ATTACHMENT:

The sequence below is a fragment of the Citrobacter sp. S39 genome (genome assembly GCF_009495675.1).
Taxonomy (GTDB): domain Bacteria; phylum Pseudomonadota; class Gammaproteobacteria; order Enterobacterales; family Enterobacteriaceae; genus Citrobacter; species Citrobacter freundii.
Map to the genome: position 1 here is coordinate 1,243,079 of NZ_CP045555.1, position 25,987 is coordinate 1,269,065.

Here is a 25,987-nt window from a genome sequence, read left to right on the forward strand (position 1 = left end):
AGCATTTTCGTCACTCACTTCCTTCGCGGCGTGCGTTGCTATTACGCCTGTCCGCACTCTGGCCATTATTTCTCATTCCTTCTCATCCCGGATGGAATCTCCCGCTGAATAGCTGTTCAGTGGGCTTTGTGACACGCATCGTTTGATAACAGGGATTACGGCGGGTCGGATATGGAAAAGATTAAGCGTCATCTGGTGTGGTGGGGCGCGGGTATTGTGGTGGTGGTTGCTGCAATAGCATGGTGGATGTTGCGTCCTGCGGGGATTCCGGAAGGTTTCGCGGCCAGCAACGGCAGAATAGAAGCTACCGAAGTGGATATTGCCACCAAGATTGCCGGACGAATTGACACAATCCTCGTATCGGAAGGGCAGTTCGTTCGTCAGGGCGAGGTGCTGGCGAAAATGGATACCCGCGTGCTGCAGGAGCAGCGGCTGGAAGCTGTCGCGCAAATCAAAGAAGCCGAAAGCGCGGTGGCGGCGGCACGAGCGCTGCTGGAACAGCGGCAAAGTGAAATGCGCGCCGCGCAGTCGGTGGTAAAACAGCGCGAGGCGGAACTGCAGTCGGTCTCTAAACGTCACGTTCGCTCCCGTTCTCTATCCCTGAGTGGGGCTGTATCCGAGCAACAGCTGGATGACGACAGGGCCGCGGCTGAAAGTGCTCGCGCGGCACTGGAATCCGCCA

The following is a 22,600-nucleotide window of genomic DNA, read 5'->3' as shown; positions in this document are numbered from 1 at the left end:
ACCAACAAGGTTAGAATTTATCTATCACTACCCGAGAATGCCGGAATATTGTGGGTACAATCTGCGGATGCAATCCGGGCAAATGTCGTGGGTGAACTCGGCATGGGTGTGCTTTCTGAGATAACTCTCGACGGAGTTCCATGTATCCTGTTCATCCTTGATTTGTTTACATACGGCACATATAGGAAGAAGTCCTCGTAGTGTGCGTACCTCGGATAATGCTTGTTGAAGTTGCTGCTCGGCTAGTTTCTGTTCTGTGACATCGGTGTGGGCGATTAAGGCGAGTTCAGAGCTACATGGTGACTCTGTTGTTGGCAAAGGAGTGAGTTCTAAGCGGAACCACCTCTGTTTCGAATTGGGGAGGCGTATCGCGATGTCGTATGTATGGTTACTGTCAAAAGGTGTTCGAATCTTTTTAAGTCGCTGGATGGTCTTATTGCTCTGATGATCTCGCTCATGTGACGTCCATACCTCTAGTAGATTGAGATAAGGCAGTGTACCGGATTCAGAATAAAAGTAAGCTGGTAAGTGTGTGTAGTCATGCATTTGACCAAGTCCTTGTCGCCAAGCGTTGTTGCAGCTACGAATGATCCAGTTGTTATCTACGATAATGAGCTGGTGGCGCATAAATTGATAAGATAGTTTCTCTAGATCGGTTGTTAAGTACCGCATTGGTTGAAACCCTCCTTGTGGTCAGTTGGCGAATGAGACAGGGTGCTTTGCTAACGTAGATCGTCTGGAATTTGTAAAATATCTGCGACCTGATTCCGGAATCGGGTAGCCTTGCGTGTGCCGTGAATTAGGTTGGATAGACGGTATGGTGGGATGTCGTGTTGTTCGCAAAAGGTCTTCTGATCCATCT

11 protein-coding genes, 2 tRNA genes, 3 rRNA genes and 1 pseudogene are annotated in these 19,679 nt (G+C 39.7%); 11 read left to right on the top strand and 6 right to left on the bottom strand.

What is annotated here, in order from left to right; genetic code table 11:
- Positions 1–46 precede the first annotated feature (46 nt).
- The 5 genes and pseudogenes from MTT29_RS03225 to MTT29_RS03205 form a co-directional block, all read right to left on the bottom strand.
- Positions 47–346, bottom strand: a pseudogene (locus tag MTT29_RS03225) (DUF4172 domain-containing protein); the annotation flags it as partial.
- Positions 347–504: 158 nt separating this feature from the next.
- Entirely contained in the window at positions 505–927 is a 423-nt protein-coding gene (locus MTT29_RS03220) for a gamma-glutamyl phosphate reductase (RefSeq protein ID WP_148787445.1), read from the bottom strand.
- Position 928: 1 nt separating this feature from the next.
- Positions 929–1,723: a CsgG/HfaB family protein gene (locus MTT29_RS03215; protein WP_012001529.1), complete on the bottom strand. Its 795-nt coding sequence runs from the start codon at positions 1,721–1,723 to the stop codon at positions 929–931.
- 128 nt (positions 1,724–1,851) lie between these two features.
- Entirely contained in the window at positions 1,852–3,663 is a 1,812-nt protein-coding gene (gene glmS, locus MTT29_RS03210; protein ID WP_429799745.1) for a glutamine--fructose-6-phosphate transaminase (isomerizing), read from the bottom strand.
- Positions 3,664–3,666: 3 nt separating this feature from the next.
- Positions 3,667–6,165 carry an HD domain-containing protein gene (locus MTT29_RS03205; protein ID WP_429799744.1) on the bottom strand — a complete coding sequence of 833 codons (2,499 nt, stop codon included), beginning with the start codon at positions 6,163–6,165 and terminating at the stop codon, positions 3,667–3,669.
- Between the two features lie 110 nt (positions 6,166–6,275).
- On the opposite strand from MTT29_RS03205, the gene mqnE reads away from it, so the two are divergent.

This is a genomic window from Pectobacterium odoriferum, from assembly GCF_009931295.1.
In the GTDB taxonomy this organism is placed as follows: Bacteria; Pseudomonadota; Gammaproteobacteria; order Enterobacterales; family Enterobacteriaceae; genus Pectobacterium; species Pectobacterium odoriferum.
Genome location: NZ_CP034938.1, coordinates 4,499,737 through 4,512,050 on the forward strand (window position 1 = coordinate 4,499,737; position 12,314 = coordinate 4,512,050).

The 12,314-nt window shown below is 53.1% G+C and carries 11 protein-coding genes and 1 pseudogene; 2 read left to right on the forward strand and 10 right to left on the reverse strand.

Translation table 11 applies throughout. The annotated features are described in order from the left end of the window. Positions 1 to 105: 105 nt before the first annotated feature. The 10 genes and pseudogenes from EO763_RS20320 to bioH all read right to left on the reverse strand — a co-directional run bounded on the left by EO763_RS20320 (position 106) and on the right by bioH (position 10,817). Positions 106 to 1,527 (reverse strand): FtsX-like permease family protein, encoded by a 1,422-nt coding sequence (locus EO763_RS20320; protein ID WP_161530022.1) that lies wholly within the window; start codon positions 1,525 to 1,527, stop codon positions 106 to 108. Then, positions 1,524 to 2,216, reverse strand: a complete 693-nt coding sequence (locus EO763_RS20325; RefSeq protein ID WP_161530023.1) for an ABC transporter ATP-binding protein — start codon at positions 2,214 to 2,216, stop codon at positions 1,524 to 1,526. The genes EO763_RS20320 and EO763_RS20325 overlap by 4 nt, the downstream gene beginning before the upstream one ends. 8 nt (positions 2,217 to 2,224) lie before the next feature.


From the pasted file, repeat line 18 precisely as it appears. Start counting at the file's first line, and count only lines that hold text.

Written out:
- Entirely contained in the window at positions 1,852–3,663 is a 1,812-nt protein-coding gene (gene glmS, locus MTT29_RS03210; protein ID WP_429799745.1) for a glutamine--fructose-6-phosphate transaminase (isomerizing), read from the bottom strand.